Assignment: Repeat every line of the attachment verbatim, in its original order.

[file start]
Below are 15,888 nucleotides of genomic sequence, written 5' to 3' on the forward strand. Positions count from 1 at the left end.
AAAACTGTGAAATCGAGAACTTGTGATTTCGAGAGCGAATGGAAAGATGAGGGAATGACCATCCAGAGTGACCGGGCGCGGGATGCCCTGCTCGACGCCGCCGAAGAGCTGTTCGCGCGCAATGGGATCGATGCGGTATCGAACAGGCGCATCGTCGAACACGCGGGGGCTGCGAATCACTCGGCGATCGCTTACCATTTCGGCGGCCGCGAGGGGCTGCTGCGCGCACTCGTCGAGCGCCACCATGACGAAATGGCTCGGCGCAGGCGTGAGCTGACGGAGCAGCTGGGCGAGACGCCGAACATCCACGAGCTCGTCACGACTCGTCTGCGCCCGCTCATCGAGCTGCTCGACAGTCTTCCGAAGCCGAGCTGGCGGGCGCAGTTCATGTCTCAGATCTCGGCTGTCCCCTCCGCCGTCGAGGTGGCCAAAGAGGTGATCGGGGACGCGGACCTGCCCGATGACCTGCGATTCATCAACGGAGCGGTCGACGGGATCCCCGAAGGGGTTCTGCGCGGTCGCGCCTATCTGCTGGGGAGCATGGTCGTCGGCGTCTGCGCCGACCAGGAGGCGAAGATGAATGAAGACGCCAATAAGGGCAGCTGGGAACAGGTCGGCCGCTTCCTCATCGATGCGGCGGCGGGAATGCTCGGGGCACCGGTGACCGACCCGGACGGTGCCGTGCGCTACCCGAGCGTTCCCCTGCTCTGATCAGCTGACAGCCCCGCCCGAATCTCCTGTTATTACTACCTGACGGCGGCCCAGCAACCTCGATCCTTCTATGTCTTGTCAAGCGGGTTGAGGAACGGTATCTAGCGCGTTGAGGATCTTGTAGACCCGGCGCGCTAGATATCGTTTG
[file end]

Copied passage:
Below are 15,888 nucleotides of genomic sequence, written 5' to 3' on the forward strand. Positions count from 1 at the left end.
AAAACTGTGAAATCGAGAACTTGTGATTTCGAGAGCGAATGGAAAGATGAGGGAATGACCATCCAGAGTGACCGGGCGCGGGATGCCCTGCTCGACGCCGCCGAAGAGCTGTTCGCGCGCAATGGGATCGATGCGGTATCGAACAGGCGCATCGTCGAACACGCGGGGGCTGCGAATCACTCGGCGATCGCTTACCATTTCGGCGGCCGCGAGGGGCTGCTGCGCGCACTCGTCGAGCGCCACCATGACGAAATGGCTCGGCGCAGGCGTGAGCTGACGGAGCAGCTGGGCGAGACGCCGAACATCCACGAGCTCGTCACGACTCGTCTGCGCCCGCTCATCGAGCTGCTCGACAGTCTTCCGAAGCCGAGCTGGCGGGCGCAGTTCATGTCTCAGATCTCGGCTGTCCCCTCCGCCGTCGAGGTGGCCAAAGAGGTGATCGGGGACGCGGACCTGCCCGATGACCTGCGATTCATCAACGGAGCGGTCGACGGGATCCCCGAAGGGGTTCTGCGCGGTCGCGCCTATCTGCTGGGGAGCATGGTCGTCGGCGTCTGCGCCGACCAGGAGGCGAAGATGAATGAAGACGCCAATAAGGGCAGCTGGGAACAGGTCGGCCGCTTCCTCATCGATGCGGCGGCGGGAATGCTCGGGGCACCGGTGACCGACCCGGACGGTGCCGTGCGCTACCCGAGCGTTCCCCTGCTCTGATCAGCTGACAGCCCCGCCCGAATCTCCTGTTATTACTACCTGACGGCGGCCCAGCAACCTCGATCCTTCTATGTCTTGTCAAGCGGGTTGAGGAACGGTATCTAGCGCGTTGAGGATCTTGTAGACCCGGCGCGCTAGATATCGTTTG